Some time ago a Congress leader shared information about a closed-door meeting held at Congress President Sonia Gandhi’s residence, during the Lok Sabha polls, to evaluate the party’s prospects in Uttar Pradesh (UP).
“As we kept raising the bar, Gandhi smiled and said she would be happy if we gave her back the nine seats (the Congress already had),” the leader said.
The Congress eventually won 21 seats — and the party was as surprised as everyone else.
The situation has not changed much since then. The Congress, which lacks competent candidates and a committed cadre in UP,
is still unsure about its electoral prospects in the next assembly elections, the bugle for which has been sounded by its competitor, Samajwadi Party (SP) chief Mulayam Singh Yadav.
Historically, doing well in Uttar Pradesh is crucial to winning power in Delhi because the state sends the highest number of MPs — 80 even after the birth of Uttarakhand — to the Lok Sabha. And up to 1985, when the Congress last won the assembly elections, the party’s principal vote banks were the Dalits, Muslims and upper-caste Hindus. But in the last two decades, the Bharatiya Janata Party (BJP), with its upper-caste urban Hindu base and the SP and the Bahujan Samaj Party (BSP) — with their constituencies being the other backward castes (OBCs) and Dalits, respectively — made the Congress virtually irrelevant in the state.
Now, the Congress, though still finding its feet on the shifting sands of UP, is back in the reckoning.
Though the assembly elections are two-and-a-half years away, the main players have started making discreet moves on the political chessboard of the state.
“Wait and watch. Muslims will not desert me at any cost. People wrote me off in 1981 and 1991, but every time I sprang a surprise,” said a beleaguered Yadav, who swung into action immediately after his daughter-in-law Dimple lost the Firozabad Lok Sabha seat to the Congress’ Raj Babbar in the November by-poll. “We are gearing up for our next battle against the Congress in 2012.”
Senior Congress leader Pramod Tiwari said the SP leader could no longer fool the people of UP. “Till yesterday, he (Yadav) was embracing the Ram Temple hero Kalyan Singh,” said Tiwari. “Today, he is demanding reconstruction of the Babri Masjid.”
Former BJP leader Kalyan Singh, who joined hands with Yadav, was chief minister of UP in 1992, when the Babri Masjid in Ayodhya was demolished for building a Ram Temple in its place.
Many Muslims in the state dumped the Congress after 1992. In their eyes, the Congress government at the Centre had lost credibility for not being able to stop the demolition.
Some returned to the party in this year’s Lok Sabha polls. “Muslims now have an option as the Congress is not untouchable for them,” said C.P.M. Tripathi of Gorakhpur University, who has been associated with the Rajiv Gandhi Foundation. “But much would depend on the candidates.”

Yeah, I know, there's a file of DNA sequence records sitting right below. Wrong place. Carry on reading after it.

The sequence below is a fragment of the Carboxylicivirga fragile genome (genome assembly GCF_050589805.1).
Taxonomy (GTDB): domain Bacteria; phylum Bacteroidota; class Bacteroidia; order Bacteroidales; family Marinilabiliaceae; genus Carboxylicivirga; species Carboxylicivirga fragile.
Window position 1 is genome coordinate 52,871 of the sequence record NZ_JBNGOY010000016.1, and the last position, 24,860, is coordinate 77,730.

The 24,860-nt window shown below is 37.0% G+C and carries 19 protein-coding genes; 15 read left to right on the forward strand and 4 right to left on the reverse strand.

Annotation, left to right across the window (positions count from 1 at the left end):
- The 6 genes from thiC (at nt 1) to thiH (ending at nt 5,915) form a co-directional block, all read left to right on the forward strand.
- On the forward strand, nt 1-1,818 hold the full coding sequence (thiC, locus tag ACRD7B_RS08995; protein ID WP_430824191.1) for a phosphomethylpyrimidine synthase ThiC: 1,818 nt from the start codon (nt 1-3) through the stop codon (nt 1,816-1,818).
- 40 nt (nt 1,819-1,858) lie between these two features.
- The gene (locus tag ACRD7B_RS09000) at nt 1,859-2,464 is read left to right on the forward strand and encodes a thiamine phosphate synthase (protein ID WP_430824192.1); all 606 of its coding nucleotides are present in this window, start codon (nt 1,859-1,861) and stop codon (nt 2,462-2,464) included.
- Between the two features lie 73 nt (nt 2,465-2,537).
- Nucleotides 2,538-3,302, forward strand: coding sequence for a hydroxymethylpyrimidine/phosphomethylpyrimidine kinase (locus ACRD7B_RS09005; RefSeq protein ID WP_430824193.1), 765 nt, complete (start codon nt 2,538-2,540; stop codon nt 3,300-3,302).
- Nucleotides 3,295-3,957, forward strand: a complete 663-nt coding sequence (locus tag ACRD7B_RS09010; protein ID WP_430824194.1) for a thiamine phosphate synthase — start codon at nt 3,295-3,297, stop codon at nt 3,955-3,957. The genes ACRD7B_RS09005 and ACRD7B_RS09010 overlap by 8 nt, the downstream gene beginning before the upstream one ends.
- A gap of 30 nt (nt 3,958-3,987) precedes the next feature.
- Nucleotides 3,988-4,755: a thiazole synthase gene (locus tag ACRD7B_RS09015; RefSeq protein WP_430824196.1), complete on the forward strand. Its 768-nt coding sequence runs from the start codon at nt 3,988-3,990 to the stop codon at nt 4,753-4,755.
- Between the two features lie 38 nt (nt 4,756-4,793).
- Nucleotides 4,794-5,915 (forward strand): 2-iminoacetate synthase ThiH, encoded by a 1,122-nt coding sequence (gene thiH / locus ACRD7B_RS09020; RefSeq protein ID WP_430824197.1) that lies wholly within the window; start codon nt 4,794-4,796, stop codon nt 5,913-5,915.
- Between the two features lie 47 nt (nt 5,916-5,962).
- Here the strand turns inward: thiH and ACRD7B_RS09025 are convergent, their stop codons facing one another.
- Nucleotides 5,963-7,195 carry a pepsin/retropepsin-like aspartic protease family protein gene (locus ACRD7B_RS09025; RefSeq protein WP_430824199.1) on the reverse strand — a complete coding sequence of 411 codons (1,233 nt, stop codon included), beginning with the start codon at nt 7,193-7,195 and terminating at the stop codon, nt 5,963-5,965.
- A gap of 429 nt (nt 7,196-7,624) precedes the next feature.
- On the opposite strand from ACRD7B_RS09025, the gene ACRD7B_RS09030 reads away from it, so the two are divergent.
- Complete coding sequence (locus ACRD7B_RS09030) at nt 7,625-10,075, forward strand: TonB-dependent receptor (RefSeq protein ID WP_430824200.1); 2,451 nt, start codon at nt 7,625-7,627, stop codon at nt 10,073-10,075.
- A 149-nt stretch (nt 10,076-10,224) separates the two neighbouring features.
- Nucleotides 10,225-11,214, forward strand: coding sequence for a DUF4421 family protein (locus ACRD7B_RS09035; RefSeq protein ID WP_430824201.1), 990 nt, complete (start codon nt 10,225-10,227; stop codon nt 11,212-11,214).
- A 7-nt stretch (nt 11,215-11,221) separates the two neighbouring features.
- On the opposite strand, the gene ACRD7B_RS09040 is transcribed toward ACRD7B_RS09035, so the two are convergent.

Yadav, who made a futile bid to consolidate the backward caste votes (52 per cent in the state) with the support of Kalyan, a backward caste leader, is back to wooing Muslims. He is desperate to revive the winning ‘M+Y’ — (Muslim (18 per cent) and Yadav (7 per cent) — combination, which worked so well for the SP in the past.
Known to perform best when pushed against the wall, Yadav dumped the “Temple Hero” this month and revived the Babri Masjid issue by projecting another firebrand leader — Maharashtra MLA Abu Azmi — as the party’s new Muslim face.
The party hopes Azmi will strike a chord with two important sections of the electorate — those Muslims who want nothing
less than the reconstruction of the mosque and the millions of UP migrants who feel threatened by Raj Thackeray’s Maharashtra Navnirman Sena.
However, Yadav’s magical ‘M+Y’ formula may not necessarily work again. “We welcome Mulayam’s decision to dump Kalyan,” said Naeem Hamid, former member of the All India Muslim Personal Law Board. “But the community has moved forward since the demolition days. Azmi's appeal may now influence only a small fraction of our voters.”
However, Azmi’s tour of the state starting from December 6 — the day the Babri Masjid was demolished 17 years ago — may energise the BJP and hardline Hindu organisations such as the Vishwa Hindu Parishad.
Kalyan is waiting for the BJP to open its doors for him. The party, in decline in the state and facing a paucity of leaders, may again give him an entry despite the fact that he did not improve the party’s performance in the 2007 assembly polls.
Though the ruling BSP did well in the November by-polls, the party too is feeling the heat. Officials in the chief minister’s secretariat are already working out development plans that Mayawati may roll out in the coming months.
Winning by-elections has enthused the BSP cadre, but the party is cautious and does not want to make long-term projections.
“The voter is intelligent. The MLA of a ruling party is always a better choice than that of the Opposition,” said a BSP leader. “The MLA can become a minister and he has better clout in the district administration.”
All political players seem to have picked up Congress leader Rahul Gandhi’s slogan “Mission 2012”, which seeks to revive the Congress and return it to power in the country’s most populous state after more than two decades.
Will the BSP and SP be able to protect the electoral ground they captured from the Congress in the last two decades?
The battle ahead is going to be decisive — and the knives are out.